Public Health and Wellbeing Amendment (State of Emergency Extension) Bill 2021 - Legislation

18 February 2021

I too join my colleagues to speak on the Public Health and Wellbeing Amendment (State of Emergency Extension) Bill 2021. I would like to join my colleagues the member for St Albans and the member for Footscray in reflecting upon friends who are living a long, long way away from Australia at the moment. The member for Footscray talked about family and friends in the UK and San Francisco, and the member for St Albans talked about family living in the UK. Well, I am going to talk about some great friends of the Connolly family that live in Paris. We had many, many conversations last year with them—living the dream in Paris. Well, last year I can tell you was an absolute nightmare for them. What struck me most about the situation they were facing there in Paris during a very, very extreme lockdown—I think they even had the military in the streets checking people as they left their homes—was that the hospitals in Paris were so full of sick people with COVID, they were shipping them out into regional and rural France, to hospitals many, many kilometres away from their family and friends. That was because the hospitals in Paris could not cope.

Now, the sole purpose of this bill is to extend the state of emergency for a further nine months. I recall last year when we were right here and we debated an extension of the state of emergency we compromised on a six-month extension, with the Premier then being called at the time a dictator from every angle of right-wing Victoria, including here in this chamber. After listening to the debate here this afternoon all I can say is, ‘Here we go again’. No sooner had we introduced this bill two weeks ago than the media and every other opponent of our government started going on about a ‘power grab by Dictator Dan’. I was really hoping over Christmas and the new year that we had reached a point where this kind of petty pandemic politics and fearmongering had ceased. I think today what I have seen is that that is actually not the case. It is still here, and those opposite still continue to play down in the weeds.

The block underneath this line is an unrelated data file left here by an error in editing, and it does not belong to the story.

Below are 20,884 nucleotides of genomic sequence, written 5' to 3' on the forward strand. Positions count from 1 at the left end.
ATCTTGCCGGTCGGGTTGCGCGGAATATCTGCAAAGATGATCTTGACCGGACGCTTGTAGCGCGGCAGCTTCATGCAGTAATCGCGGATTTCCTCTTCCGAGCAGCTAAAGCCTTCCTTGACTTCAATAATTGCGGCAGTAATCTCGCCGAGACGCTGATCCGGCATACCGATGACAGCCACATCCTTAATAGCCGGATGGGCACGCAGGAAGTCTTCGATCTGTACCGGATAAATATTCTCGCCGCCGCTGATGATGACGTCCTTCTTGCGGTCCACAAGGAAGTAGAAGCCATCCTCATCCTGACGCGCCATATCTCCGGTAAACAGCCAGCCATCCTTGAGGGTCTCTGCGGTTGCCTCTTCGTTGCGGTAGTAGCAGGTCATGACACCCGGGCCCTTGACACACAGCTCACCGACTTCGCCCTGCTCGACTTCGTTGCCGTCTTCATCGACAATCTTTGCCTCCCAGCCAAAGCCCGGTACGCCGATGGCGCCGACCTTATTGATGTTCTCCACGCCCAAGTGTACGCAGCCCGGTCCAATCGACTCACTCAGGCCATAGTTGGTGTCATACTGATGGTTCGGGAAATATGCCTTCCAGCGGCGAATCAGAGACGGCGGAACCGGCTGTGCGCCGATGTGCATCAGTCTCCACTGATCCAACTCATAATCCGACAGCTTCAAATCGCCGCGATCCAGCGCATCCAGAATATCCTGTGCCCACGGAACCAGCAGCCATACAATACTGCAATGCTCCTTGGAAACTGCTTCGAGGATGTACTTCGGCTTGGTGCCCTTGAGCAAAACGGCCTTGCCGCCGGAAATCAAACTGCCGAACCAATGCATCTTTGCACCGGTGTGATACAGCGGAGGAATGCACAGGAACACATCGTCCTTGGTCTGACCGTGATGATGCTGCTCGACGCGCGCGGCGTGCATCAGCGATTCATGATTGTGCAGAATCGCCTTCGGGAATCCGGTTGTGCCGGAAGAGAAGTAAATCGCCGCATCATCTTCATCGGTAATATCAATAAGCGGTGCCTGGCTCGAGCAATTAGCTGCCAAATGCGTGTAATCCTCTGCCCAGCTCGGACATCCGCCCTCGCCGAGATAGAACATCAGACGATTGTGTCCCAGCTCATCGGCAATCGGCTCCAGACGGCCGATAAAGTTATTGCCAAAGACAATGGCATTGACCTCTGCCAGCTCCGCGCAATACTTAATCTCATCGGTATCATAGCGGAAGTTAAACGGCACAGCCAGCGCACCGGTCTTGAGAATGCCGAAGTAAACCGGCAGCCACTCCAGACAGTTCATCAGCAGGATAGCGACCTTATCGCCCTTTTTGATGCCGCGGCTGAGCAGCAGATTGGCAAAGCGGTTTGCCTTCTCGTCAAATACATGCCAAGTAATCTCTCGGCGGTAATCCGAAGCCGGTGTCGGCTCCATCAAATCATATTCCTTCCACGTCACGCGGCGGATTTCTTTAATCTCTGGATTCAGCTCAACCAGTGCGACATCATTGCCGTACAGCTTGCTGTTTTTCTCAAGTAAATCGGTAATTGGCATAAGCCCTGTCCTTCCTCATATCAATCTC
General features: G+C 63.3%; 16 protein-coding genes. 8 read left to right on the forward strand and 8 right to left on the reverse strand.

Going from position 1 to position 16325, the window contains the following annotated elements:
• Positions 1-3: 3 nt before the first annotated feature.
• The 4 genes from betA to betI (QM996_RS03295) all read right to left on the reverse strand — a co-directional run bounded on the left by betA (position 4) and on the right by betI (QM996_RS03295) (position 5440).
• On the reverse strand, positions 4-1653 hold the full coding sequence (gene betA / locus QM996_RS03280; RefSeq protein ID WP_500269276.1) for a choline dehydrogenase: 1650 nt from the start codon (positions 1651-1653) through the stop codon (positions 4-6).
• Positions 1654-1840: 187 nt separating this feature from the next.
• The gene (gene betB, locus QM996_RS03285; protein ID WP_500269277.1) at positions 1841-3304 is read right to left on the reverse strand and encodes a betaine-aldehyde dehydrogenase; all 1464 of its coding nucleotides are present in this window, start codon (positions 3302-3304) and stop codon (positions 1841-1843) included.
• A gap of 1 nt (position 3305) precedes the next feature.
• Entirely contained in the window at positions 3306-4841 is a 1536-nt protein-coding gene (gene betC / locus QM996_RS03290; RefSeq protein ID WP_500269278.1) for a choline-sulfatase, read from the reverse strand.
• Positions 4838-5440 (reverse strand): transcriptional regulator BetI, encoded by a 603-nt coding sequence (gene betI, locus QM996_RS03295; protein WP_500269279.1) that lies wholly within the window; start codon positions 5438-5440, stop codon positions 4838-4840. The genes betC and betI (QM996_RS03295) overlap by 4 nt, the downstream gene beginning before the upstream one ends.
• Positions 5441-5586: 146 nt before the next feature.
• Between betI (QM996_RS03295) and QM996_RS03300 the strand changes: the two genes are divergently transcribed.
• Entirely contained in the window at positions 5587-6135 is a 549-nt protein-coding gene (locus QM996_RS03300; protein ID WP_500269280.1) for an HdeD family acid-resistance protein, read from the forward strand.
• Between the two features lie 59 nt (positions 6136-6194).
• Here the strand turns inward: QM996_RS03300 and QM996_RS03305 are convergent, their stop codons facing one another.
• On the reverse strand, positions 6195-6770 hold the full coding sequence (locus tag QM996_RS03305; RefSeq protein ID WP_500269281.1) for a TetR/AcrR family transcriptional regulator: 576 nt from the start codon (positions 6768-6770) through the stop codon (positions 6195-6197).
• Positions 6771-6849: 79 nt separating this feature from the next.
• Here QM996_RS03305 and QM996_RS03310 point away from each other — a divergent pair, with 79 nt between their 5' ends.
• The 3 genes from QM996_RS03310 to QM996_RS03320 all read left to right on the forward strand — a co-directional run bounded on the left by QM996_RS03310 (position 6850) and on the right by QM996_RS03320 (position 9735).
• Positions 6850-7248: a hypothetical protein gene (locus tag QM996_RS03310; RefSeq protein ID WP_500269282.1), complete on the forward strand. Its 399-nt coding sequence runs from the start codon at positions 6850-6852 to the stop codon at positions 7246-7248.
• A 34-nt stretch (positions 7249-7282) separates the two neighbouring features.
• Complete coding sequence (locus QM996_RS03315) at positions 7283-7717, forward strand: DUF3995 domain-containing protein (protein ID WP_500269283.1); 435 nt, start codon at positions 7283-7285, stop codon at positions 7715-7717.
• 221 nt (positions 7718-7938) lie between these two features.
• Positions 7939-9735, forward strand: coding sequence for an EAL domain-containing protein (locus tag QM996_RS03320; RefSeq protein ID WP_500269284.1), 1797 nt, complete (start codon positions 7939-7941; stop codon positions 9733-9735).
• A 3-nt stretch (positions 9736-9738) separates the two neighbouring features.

It is also fair to say that the last few days alone are proof enough that the amendments in this bill are needed. Because what we have learned, despite those opposite thinking that the virus will soon be over, is that the virus is far from being over and that it remains a threat to our state and our communities. We have only to look to countries like the United States and the situation they have found themselves in. Hundreds of thousands of people are now dead—people that should not be—and this could have been prevented. This is exactly what our Premier every single day is getting up and working so hard for Victoria to ensure—to ensure we do not end up in a situation like in the United States. We know that the virus is mutating into more infectious strains like the one from the UK that we are fighting at this very moment, and we know that this strain is at least 70 per cent more contagious—to the point that once we have successfully identified a positive test result, their primary contacts are already infected.

And I wish I could say this was the worst of it. We know that the strain from South Africa is even more severe. The commonwealth’s chief health officer told us recently that this strain will become the dominant COVID strain in the world. It is an understatement at this point to say that the virus is still a clear and present danger, but that is why we have in place these types of arrangements with the state-of-emergency powers: to make sure that our government is well positioned to respond to outbreaks when they appear, just like we have successfully done in the past five days. Now, we have had three minor community outbreak scares in the last couple of months. Each time our government has been empowered to crack down with some restrictions, and each time it has worked. I thank Victorians for getting behind these restrictions and doing the right thing.